Putting aside all allegations, senate confirms Kavanaugh to Supreme Court after strange hearing

Advertisement

Hang on for a minute...we're trying to find some more stories you might like.


Email This Story






The Sept. 27 hearing of Christine Blasey Ford and Brett Kavanaugh was a monumental moment for our country.

Ford alleges that Kavanaugh sexually assaulted her at a party when they were in high school in the 1980s. She stated to the senate committee in her testimony at the hearing that she was “100 percent” certain Kavanaugh was the perpetrator. Kavanaugh, on the other hand, asserted this was merely a “calculated and orchestrated political hit” on the part of the democrats.

Much of what makes this issue so divisive is its subjectivity. With no irrefutable concrete evidence, the hearing was a battle of gender roles, ideologies, laced with politics and perceived believability. Ford remained professional, calm and helpful as she testified and served as an expert witness, while Kavanaugh raised his voice and turned questions around on the senators who questioned him.

In a sense, it is difficult to prove beyond a reasonable doubt what happened that night decades ago. But it also seemed that there was a lack of effort put into the hearing, as only Ford and Kavanaugh were called to testify despite several other relevant witnesses being named or willing to come forward, including Deborah Ramirez, the second woman to come forward with allegations of sexual misconduct, and the several potential corroborators named by the attorney of Ramirez, Julie Swetnik, a third woman who came forward shortly after Ramirez and Kavanaugh’s former roommate. Some sources decided not to testify, most notably Mark Judge, a former close friend of Kavanaugh’s who Ford claims was in the room when the attack occurred. This turned the hearing into a “he-said, she-said” battle of words to prove credibility.

Throughout the hearing, Kavanaugh attempted to appeal to the American base as “another guy that likes beer,” completely overemphasizing this fact to an inappropriate, strange level.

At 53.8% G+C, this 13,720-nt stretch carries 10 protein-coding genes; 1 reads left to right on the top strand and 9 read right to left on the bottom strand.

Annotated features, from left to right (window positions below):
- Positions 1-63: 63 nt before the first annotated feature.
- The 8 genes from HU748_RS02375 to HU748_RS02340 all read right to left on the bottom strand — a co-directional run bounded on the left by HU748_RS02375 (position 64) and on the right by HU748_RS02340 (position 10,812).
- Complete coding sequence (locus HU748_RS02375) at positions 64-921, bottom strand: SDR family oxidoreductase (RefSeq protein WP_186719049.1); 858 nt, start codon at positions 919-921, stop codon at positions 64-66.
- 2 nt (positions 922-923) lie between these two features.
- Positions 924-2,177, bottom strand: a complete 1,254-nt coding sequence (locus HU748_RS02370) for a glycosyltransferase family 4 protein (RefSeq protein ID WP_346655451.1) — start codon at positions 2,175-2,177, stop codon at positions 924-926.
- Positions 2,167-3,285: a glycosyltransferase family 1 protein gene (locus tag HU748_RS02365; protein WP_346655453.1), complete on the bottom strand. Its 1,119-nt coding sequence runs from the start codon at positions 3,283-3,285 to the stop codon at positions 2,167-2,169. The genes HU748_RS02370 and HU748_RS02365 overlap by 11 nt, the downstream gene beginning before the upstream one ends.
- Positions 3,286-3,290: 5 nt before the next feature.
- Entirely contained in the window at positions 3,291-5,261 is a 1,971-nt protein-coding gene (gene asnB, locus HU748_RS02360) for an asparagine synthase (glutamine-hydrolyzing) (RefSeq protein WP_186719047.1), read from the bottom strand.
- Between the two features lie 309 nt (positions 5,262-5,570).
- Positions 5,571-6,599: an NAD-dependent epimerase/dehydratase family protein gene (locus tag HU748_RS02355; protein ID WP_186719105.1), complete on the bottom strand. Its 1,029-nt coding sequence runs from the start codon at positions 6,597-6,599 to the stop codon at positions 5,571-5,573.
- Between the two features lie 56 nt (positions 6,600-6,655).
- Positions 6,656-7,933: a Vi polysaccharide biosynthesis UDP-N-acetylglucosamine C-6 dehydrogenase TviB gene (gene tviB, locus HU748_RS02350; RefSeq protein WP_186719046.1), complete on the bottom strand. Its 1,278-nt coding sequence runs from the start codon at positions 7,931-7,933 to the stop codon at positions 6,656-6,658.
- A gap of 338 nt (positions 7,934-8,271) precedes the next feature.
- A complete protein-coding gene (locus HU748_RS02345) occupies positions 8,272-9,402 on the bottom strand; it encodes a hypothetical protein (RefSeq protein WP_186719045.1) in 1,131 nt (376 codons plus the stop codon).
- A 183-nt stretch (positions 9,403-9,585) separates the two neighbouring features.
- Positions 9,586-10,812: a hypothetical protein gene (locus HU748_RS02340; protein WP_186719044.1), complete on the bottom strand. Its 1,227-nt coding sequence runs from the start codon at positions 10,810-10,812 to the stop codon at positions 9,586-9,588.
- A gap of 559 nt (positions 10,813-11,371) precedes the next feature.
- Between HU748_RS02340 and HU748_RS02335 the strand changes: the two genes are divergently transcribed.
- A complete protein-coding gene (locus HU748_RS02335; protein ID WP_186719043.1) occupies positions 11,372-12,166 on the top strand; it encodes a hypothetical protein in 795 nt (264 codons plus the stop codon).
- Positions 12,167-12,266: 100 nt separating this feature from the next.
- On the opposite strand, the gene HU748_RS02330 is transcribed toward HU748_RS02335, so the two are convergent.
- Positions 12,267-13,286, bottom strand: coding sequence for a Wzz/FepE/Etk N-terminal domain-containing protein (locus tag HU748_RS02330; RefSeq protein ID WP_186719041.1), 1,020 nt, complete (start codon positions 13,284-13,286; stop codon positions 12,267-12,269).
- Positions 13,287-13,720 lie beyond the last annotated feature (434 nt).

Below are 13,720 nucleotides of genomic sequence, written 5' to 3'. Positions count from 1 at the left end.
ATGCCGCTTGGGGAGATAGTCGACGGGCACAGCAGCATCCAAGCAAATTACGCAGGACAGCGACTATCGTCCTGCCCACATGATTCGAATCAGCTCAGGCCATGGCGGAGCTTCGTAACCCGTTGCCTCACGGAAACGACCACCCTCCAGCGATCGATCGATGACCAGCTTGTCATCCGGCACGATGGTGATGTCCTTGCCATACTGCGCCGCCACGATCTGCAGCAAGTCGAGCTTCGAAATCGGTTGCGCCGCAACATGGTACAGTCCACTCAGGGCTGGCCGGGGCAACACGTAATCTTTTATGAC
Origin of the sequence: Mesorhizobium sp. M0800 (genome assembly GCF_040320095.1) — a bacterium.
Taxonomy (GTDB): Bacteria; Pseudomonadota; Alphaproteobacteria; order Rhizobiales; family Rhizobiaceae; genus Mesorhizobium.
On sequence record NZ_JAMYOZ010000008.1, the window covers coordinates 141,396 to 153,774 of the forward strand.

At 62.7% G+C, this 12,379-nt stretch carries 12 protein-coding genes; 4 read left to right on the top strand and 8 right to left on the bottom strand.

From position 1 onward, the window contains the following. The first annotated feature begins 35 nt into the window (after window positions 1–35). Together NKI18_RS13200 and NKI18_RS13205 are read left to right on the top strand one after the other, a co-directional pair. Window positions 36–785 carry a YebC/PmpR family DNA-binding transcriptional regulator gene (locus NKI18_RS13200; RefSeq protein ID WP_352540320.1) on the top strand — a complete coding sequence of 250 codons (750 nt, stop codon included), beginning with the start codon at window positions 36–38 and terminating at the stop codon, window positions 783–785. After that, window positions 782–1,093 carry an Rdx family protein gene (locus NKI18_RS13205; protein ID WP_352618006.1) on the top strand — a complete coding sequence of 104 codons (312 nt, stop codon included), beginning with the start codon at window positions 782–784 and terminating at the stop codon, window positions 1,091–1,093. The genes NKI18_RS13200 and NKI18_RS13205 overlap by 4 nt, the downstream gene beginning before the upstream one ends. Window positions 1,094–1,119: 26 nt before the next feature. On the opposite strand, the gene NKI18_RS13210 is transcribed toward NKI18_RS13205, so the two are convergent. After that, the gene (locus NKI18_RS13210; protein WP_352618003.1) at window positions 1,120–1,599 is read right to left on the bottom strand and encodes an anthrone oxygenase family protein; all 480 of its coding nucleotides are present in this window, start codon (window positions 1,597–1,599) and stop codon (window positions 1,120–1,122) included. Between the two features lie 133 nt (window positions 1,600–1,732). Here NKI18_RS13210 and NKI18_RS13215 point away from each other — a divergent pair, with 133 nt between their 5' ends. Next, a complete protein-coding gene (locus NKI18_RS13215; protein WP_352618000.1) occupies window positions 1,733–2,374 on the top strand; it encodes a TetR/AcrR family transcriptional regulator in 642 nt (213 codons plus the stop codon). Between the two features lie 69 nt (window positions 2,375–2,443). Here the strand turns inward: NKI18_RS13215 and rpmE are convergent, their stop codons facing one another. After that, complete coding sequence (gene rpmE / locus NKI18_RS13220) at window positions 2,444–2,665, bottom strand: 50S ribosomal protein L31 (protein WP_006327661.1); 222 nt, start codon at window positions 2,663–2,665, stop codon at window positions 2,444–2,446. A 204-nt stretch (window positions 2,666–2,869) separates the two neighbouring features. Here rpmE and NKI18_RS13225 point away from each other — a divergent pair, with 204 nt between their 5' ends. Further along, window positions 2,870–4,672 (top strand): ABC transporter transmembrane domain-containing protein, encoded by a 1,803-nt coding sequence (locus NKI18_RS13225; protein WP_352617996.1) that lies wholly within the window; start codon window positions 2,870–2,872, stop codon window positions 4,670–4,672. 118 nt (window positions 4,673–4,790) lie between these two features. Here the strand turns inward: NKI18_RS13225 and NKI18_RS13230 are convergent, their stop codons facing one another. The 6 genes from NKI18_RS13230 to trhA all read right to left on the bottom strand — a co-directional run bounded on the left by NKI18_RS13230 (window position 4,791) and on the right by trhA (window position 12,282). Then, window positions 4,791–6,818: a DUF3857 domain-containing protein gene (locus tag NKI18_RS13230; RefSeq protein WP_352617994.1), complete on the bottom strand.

When Arizona Prosecutor Rachel Mitchell asked if he consumed alcohol in high school, Kavanaugh’s response:

“Yes, we drank beer. My friends and I, boys and girls — yes, we drank beer. I liked beer. I still like beer. We drank beer. The drinking age, as I noted, was 18, so the seniors were legal … and yeah, we drank beer. Sometimes I probably had too many beers and sometimes other people had too many beers.”

Mitchell began to ask another question only to be interrupted by Kavanaugh.

“We drank beer. We liked beer,” Kavanaugh reiterated.

Mitchell asked how many beers Kavanaugh thought were too many, to which he responded, “I don’t know. Whatever the chart says.”

In another instance, Minnesota senator Amy Klobuchar asked a follow-up question to his acknowledgement that he probably had too many drinks on occasion, but never “blacked out.”

“So you’re saying there’s never been a case where you drank so much that you didn’t remember what happened the night before, or part of the night before?” Klobuchar asked.

Kavanaugh replied, “You’re asking about blacking out. I don’t know, have you?”

“Can you answer the question? That’s not happened?”

“Yeah, and I’m curious if you have,” Kavanaugh pressed on.

There was, strangely, a lot of talk of beer during the hearing. It was obviously deflective of the heinous crime the hearing was actually about. Instead of respectfully cooperating in the hearing, Kavanaugh put on a fantastical display of toxic masculinity and male-privilege. Ford expertly and bravely testified as to what she remembers, admitting that she did not and could not remember everything, and even the science behind why she remembers. Kavanaugh deflected questions inquiring about initiating an FBI investigation, refused to take a professionally-administered polygraph exam as Ford had done prior to the hearing, and overall, exhibited an incredible disrespect for Ford’s experiences and American values.